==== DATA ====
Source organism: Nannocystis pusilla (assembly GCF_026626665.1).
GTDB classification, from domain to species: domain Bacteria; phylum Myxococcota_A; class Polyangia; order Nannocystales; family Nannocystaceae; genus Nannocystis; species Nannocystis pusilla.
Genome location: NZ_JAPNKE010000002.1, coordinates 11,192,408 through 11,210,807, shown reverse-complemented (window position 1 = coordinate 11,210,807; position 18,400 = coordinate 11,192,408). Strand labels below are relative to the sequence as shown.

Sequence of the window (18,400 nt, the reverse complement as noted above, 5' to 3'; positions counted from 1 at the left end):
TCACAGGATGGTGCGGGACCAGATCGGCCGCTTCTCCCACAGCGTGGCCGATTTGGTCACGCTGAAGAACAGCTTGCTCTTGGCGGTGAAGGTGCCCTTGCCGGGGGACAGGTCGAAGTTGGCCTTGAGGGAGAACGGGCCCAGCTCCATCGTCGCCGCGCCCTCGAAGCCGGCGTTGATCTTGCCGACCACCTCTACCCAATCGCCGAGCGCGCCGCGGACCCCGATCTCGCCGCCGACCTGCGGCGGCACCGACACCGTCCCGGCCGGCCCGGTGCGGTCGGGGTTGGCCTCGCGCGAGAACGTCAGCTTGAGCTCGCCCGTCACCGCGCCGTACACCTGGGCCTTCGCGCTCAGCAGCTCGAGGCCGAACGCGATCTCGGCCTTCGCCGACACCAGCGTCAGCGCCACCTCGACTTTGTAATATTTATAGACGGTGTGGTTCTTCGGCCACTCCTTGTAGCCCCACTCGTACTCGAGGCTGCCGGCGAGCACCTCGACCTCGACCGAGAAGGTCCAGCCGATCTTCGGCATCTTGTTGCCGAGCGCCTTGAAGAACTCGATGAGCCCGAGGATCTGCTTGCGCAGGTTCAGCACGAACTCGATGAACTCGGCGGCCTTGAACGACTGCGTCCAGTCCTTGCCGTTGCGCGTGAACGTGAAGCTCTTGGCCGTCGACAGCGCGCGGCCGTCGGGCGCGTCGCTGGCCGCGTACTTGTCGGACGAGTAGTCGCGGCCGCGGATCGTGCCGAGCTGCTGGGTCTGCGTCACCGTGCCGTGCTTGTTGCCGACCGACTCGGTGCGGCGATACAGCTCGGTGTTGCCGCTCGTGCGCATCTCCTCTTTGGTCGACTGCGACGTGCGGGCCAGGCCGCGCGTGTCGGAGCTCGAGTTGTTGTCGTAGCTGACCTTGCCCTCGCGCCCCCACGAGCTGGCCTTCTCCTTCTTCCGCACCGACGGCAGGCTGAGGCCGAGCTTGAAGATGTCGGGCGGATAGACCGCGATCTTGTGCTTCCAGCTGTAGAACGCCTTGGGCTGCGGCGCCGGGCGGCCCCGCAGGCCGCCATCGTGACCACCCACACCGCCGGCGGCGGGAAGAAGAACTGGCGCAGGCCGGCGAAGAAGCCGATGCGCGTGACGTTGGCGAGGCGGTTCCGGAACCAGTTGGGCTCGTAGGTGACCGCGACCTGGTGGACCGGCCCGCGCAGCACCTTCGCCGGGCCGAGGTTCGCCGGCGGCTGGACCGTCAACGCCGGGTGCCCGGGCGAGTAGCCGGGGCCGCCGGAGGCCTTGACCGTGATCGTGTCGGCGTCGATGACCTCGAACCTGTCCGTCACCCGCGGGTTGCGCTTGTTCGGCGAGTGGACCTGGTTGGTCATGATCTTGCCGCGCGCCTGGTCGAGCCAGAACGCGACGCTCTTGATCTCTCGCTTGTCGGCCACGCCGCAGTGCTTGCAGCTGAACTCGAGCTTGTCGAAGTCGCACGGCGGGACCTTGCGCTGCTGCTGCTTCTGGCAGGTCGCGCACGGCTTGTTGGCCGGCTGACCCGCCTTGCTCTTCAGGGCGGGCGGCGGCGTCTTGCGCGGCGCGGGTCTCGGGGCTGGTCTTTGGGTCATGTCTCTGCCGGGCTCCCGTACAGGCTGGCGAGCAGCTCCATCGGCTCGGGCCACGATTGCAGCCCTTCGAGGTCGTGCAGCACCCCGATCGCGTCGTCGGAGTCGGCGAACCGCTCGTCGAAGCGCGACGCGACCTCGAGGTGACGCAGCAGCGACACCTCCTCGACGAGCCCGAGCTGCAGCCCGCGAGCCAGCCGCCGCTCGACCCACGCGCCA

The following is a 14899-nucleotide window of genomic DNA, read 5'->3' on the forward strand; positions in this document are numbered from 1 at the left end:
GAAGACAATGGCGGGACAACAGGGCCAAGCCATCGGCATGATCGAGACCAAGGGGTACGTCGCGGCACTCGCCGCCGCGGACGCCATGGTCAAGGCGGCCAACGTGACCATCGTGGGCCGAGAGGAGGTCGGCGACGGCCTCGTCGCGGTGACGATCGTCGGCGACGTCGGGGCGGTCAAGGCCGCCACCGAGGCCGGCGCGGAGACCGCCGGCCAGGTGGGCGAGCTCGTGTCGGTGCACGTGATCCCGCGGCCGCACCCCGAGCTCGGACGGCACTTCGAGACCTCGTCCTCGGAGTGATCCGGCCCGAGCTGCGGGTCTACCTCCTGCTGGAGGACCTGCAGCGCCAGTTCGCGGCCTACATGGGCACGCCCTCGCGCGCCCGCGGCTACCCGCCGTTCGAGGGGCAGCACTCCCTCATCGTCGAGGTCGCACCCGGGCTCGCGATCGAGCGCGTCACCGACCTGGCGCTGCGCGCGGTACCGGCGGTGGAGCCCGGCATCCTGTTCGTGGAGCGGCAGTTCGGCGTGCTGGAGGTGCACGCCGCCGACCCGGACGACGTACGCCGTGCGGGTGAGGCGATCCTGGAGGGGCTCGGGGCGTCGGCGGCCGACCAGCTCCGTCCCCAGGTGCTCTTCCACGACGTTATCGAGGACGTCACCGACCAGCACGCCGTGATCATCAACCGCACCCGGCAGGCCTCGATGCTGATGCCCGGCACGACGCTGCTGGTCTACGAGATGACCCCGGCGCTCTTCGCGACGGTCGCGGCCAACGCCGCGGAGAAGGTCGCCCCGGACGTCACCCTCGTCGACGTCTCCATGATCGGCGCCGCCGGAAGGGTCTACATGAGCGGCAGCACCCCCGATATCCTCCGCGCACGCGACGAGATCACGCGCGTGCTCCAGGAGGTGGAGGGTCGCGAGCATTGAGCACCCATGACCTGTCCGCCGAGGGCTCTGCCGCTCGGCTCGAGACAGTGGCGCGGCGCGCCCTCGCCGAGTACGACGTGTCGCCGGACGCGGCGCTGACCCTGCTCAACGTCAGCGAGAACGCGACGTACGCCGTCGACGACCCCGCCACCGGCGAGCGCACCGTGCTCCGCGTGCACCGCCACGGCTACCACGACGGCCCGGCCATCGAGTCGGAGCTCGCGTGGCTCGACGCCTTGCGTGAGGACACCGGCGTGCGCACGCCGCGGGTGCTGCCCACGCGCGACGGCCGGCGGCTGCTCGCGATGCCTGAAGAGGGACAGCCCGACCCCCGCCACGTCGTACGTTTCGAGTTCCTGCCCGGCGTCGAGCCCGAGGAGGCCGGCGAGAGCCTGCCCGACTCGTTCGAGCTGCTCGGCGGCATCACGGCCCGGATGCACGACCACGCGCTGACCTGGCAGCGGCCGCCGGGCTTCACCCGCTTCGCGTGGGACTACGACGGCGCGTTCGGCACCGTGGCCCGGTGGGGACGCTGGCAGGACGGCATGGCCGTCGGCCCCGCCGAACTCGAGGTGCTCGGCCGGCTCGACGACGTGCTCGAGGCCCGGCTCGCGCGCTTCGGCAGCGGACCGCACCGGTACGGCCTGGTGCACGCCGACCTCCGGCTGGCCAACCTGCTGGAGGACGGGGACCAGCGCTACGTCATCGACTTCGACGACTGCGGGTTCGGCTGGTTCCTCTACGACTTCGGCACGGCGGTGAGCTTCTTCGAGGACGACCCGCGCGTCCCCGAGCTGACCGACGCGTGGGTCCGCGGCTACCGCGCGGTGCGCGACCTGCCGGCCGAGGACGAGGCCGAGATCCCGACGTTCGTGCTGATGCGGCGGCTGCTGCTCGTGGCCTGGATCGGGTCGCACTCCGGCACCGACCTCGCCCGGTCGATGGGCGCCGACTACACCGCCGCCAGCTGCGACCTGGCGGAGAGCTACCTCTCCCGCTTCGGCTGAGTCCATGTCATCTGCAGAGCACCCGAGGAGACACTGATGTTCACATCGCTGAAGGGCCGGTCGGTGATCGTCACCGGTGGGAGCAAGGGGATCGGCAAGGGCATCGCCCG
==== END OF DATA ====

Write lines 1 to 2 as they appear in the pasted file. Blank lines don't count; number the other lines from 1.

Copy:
Source organism: Nannocystis pusilla (assembly GCF_026626665.1).
GTDB classification, from domain to species: domain Bacteria; phylum Myxococcota_A; class Polyangia; order Nannocystales; family Nannocystaceae; genus Nannocystis; species Nannocystis pusilla.